This month’s summary includes a look at the pools used for comparison in discrimination cases, considering all the options before dismissing for redundancy, taking a look at the special circumstances where someone might be employed by two organisations and what caused a director to be disqualified for 9 years.
- Indirect Discrimination: What constitutes too narrow a pool for comparison?
- Unfair Dismissal: It was unfair to dismiss for redundancy instead of considering furlough during the coronavirus pandemic
- Unfair Dismissal: A union official was not also an employee of the union for unfair dismissal purposes
- Directors: Disqualification order for director who failed to protect funds and keep proper accounting records
Indirect Discrimination: What constitutes too narrow a pool for comparison?
In Boohene and others v Royal Parks Ltd  EAT 69, the claimants were contract workers employed by a third party to work on its toilet and cleaning services contract with the respondent in London. Their minimum rates of pay were set below London Living Wage (“LLW”); this contrasted with the respondent’s direct employees, who were office-based and had a level of pay higher than LLW. The employment tribunal found that the respondent had committed to ensuring that the minimum pay of its direct employees would not fall below LLW but had decided not to accept the option of LLW as the minimum pay rate on the toilet and cleaning contract.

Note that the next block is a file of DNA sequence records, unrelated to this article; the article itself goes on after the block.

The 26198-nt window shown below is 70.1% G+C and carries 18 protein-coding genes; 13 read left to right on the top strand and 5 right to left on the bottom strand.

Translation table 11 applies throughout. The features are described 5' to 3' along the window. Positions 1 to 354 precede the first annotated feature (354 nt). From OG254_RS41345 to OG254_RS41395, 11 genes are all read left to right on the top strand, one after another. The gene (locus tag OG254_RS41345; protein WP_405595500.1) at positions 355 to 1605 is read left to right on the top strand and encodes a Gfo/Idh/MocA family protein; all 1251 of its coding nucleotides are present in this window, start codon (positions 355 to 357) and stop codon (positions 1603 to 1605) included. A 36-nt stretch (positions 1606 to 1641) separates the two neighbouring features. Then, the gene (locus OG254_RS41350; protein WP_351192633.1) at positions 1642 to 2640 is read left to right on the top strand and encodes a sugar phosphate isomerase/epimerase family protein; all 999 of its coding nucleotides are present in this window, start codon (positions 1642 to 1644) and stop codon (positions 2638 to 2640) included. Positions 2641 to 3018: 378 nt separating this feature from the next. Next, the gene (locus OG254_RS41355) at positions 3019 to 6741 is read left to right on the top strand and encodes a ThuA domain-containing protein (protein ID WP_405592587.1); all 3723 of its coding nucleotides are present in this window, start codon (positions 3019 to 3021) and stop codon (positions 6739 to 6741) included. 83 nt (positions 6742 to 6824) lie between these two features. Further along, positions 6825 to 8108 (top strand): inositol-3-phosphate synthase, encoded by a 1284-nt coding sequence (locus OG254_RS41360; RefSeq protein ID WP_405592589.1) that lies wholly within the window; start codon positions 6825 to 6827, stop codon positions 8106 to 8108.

The claimants brought claims of indirect race discrimination in respect of their treatment as contract workers as compared to the respondent’s direct employees. The tribunal upheld these complaints as falling within the definition of indirect discrimination under section 19 Equality Act 2010, (“the EqA”), rendered unlawful by reason of section 41. The respondent appealed.